Tuesday, February 12, 2019

Meeting the Beatles (55 years later)



On February 13, 1964, I was fortunate enough to snag a brief interview with the Beatles when they arrived at Miami International Airport to appear on the Ed Sullivan Show. I was 13 and star reporter for my junior high newspaper.


55 years later it is still a thrill to remember that amazing day. My school friends from way back when still talk about it. If you’d like to read the story, just click on this link to find the posting “I meet the Moptops.”


Who could have predicted what the Beatles would go on to accomplish? And how decades later, we would still adore the Fab Four.

Today there is even a Beatles Channel on Sirius XM radio. I recently listened to Peter Asher hosting a show where he played the Top 100 Beatle songs as voted by listeners in a survey. The stories he told about many of the songs were really cool. I wish I’d taken notes.

So, I decided to mark my interview anniversary by compiling a few interesting tidbits about the Beatles and their songs. I hope you enjoy them.


* The Beatles received $10,000 for performing three times on the Ed Sullivan Show. 


* Elvis Presley sent a congratulatory telegram to the Beatles before their first Sullivan appearance.

* A front-row ticket to the Beatles first American concert cost $4.

* Paul wrote “When I’m Sixty-Four” on his Dad’s piano when he was 16.

* John and Paul used to hang out in Woolton Cemetery in Liverpool. It adjoins St. Peter’s Church where the two first met. There were two headstones of note in the cemetery. One had the inscription Eleanor Rigby. A few yards to the right was a headstone for someone named McKenzie. According to Paul, the title character in the song “Eleanor Rigby” was originally going to be Daisey Hawkins. (Just doesn’t sound right, does it? “Daisey Hawkins picks up the rice in the church where a wedding has been...”)
A Tommy Steele statue dedicated to Eleanor and "all the lonely people"

* Paul played the very inspiring piano opening on George Harrison’s “While My Guitar Gently Weeps.” Eric Clapton played the guitar. George paid Eric back by co-writing the Cream hit “BADGE” under a pseudonym. 

* Mae West initially refused to have her image on the cover of the Beatles’ Sgt. Pepper’s Lonely Hearts Club Band, but changed her mind after receiving a personal letter from the band. Other famous women on the cover include Marilyn Monroe and Shirley Temple.  Elvis and Gandhi did not make the final cut.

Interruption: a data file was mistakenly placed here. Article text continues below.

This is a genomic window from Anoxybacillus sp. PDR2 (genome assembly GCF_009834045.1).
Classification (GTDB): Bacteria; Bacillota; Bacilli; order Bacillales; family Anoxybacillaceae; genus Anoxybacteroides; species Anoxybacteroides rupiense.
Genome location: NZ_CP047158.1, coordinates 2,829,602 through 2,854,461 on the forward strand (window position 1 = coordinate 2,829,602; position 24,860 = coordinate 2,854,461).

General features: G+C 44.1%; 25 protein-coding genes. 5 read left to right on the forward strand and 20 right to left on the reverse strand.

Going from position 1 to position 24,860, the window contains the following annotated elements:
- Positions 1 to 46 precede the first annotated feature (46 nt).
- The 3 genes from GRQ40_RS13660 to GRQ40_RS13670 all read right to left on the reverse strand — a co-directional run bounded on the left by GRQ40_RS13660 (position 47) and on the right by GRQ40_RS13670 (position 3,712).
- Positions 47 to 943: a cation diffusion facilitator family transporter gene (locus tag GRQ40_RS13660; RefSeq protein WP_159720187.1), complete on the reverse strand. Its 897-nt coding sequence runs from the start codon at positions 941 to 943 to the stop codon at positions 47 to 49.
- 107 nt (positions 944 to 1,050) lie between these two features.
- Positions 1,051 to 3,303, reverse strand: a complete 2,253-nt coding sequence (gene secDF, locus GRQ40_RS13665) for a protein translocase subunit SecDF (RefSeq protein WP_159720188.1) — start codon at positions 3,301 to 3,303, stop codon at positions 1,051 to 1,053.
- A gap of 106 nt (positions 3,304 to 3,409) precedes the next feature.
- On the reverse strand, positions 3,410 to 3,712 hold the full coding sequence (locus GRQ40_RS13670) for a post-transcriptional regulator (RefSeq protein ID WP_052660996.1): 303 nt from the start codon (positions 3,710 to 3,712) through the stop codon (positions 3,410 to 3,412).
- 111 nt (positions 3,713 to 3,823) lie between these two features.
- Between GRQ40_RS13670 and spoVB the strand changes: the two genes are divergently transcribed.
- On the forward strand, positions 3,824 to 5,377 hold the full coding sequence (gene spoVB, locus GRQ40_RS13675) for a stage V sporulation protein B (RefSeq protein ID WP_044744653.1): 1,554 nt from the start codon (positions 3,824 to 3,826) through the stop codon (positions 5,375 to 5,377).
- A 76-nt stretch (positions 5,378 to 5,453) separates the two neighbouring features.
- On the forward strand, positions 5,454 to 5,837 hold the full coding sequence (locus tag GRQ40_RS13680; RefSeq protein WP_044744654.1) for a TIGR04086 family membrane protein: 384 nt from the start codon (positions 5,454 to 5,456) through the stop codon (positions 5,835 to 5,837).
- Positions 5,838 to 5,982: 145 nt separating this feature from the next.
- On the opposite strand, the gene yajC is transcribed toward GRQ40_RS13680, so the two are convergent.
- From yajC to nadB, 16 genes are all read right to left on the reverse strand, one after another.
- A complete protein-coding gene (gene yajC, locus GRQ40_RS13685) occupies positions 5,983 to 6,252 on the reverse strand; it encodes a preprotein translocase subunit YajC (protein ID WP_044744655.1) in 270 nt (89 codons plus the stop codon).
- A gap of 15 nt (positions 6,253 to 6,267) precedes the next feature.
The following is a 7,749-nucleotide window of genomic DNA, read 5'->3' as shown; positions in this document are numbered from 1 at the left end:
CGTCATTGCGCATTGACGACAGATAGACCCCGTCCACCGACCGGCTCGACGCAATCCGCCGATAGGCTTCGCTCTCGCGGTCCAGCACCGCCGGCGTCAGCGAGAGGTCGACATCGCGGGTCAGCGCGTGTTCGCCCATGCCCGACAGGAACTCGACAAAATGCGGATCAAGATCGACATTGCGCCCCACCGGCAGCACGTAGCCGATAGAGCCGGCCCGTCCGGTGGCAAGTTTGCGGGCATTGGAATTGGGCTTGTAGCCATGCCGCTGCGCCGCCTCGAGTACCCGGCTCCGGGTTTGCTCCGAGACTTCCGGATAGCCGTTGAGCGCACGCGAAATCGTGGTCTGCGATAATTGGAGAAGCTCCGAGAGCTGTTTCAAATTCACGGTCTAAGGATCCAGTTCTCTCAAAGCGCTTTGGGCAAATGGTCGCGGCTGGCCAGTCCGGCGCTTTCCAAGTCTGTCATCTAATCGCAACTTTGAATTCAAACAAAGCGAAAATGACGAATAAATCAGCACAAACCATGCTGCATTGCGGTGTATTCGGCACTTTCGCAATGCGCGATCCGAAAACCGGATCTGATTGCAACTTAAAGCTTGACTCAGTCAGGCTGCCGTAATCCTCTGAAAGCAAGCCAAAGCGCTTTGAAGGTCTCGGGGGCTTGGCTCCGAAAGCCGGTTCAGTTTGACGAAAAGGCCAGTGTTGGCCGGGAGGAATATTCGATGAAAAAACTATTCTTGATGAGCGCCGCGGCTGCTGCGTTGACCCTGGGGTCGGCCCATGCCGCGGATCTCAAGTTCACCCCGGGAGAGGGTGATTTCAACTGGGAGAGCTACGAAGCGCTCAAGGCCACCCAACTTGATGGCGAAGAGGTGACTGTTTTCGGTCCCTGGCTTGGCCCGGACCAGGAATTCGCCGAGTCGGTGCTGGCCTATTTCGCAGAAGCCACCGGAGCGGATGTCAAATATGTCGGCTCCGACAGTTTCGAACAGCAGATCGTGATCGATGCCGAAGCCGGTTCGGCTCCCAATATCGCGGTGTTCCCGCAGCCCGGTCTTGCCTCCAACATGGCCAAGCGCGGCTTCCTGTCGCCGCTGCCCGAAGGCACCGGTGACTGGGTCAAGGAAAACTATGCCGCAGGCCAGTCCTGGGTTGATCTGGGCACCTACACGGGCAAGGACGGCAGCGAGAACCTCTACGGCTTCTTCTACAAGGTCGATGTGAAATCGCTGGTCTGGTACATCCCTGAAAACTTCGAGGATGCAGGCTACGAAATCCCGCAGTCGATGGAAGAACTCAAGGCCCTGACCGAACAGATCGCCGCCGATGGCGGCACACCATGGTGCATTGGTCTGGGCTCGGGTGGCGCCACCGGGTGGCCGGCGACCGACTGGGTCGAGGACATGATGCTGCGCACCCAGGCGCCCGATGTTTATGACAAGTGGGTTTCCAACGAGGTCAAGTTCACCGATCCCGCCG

Who's who on the Sgt. Pepper cover (thank you whoever did this!)




* “Back in the USSR” caused a slight anti-Beatle backlash. The John Birch Society claimed it “encouraged communism.” Mike Love of the Beach Boys suggested Paul talk about girls around Russia like they had sung about girls across America in “California Girls.” It was Side 1, Track 1 on "The White Album." (Which celebrates its 50th anniversary this year.)

* John was on acid when he wrote “I am the Walrus.” (Duh.)

* All four Beatles had to like a proposed song for it to be included in an album. If one didn’t fancy the tune, it could be vetoed.

* “Good Day Sunshine” was inspired by “Daydream” by the Lovin’ Spoonful. John and Paul were huge John Sebastian fans.


* “Here Comes the Sun” was written by George Harrison in Eric Clapton’s garden. George said it expressed his relief to be away from Beatle turmoil if only for a day.

* Paul McCartney’s “Blackbird” was inspired by Bach’s ‘Bourree in E Minor’. He recorded 32 takes and the final one was the keeper.


        * “The End” was the final song on the Beatles last recorded
album. Paul wrote these final words with Shakespeare in   mind. “I wanted it to end with a little meaningful couplet, so I followed the Bard and wrote a couplet.
              “And in the end the love you take
Is equal to the love you make.”
Thank you John, Paul, George and Ringo for a brief eight years (1962-1970) of amazing music. And a special thanks from a certain junior high reporter who took a risk and got the story of a lifetime.

I discovered a Beatles photo exhibit in Australia in 2011.

You can be sure I’ll be back to celebrate the 60th anniversary February 13, 2024. Mark your calendars and join me.

Yeah, Yeah, Yeah.


P.S. On a different topic, I am really annoyed by the song writers/owners/whoever who sold out some great tunes to drug advertising like “Oh, Oh, Oh it’s Magic” performed by Pilot. And Michael Jackson’s “ABC.” They almost certainly be condemned to hang along with the “Ring Around the Collar” copy writer.






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